Freakonomics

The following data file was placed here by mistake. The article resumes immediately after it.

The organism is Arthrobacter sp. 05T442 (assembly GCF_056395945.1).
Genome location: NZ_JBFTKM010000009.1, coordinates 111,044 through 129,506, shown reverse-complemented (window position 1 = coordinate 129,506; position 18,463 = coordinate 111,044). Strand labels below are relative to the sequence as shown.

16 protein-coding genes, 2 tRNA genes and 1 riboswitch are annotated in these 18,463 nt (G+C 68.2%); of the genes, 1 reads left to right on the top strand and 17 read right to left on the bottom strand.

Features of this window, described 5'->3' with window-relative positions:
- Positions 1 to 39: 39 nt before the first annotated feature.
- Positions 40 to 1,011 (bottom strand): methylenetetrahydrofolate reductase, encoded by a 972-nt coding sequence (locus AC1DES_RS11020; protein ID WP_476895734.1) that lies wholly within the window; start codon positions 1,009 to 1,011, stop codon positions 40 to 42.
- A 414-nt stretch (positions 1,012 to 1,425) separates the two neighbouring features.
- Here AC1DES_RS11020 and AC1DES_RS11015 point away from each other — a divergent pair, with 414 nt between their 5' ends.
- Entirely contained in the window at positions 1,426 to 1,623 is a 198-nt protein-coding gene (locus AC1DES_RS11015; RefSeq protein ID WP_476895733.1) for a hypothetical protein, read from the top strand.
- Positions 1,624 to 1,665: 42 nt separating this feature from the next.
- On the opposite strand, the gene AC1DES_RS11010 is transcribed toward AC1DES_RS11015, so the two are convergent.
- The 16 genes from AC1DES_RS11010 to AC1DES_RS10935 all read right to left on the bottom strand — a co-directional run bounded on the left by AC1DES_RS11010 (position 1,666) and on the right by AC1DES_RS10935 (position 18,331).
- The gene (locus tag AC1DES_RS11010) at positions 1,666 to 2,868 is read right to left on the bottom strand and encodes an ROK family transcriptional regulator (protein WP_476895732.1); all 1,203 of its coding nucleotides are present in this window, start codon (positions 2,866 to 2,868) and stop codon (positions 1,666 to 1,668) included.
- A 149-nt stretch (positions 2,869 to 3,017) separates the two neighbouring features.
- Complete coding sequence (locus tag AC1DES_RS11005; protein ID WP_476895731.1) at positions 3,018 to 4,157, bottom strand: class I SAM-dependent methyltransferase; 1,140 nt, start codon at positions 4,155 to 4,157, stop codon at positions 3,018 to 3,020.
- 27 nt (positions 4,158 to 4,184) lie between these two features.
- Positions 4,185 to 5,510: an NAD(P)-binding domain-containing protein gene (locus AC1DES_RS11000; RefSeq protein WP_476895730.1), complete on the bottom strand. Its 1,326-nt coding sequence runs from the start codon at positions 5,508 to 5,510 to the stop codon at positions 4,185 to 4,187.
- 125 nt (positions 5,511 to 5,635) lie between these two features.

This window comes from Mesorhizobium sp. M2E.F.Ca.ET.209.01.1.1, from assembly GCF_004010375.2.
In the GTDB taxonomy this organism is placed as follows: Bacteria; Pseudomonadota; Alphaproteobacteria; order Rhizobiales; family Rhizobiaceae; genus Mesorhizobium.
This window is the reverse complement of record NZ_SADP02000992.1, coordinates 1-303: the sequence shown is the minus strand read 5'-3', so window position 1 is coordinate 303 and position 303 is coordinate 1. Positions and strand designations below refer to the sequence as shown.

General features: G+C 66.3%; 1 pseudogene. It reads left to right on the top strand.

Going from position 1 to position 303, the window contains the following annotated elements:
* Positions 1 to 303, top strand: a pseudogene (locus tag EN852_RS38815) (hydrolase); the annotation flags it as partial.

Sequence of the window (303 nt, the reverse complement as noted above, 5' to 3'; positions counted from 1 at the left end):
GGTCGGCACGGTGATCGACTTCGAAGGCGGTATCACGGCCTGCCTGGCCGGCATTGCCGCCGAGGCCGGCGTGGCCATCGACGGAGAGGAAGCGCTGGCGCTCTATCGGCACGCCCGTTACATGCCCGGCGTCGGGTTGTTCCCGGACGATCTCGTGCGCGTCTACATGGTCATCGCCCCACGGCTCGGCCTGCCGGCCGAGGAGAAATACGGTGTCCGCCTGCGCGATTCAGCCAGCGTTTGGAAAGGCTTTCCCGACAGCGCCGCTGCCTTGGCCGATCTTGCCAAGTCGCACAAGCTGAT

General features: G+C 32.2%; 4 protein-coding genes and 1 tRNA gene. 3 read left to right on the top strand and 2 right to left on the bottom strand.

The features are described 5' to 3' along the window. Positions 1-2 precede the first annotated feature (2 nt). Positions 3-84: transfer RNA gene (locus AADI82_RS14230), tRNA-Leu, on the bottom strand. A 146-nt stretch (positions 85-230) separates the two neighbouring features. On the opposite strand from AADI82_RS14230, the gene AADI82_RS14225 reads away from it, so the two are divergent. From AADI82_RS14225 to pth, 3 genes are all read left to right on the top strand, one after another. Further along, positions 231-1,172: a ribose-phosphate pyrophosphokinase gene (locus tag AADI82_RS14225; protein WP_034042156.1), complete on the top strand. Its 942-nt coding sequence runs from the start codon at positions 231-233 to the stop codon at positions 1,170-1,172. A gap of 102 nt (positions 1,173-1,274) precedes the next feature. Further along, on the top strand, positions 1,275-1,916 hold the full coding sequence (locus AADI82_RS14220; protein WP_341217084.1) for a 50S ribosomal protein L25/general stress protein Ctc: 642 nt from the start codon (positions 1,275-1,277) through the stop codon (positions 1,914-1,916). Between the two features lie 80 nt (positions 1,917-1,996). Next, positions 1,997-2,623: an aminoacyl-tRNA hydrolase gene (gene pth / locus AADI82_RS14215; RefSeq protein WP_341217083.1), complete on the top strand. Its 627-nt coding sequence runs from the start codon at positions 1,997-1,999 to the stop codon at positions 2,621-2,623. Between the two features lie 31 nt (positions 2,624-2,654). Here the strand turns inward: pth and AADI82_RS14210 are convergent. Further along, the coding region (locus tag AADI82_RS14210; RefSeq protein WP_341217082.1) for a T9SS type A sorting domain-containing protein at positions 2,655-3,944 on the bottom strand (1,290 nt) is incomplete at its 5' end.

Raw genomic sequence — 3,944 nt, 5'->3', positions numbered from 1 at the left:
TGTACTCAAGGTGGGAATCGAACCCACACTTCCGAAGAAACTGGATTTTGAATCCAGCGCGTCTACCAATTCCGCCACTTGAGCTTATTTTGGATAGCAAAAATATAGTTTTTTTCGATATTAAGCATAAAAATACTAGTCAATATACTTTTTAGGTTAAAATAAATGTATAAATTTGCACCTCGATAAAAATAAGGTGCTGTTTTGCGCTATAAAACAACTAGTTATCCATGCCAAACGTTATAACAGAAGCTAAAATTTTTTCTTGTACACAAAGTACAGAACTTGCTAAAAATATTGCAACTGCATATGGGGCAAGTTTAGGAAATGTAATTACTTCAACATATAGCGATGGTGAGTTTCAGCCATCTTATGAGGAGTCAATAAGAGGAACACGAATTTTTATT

I picked up a copy of Freakonomics: A Rogue Economist Explores the  Hidden Side of Everything last night before jumping on a plane.  I pretty much devoured it on my flight. While I don’t often write here about books (in fact this may be my first entry on the subject), if you liked Blink or The Tipping Point or are just curious about how the world works, I’d strongly suggest you check this one out. The basic idea of Freakonomics is to use statistical analysis to explore relationships and answer some pretty interestin  questions about our world (are swimming pools more dangerous than guns; why do drug dealers live with their mothers; how can we tell if sumo wrestlers cheat; etc).  I eat this stuff up (for me its in part the mix of my two college majors – economics and psychology).  And, while you may not find every topic explored in the book riveting, I think the broader premise is an important one – by thinking about problems a little differently one can come up with interesting ways of testing theories that would otherwise seem untestable.  Perhaps by turning problems slightly askew you can gain a perspective into something that you didn’t think was possible.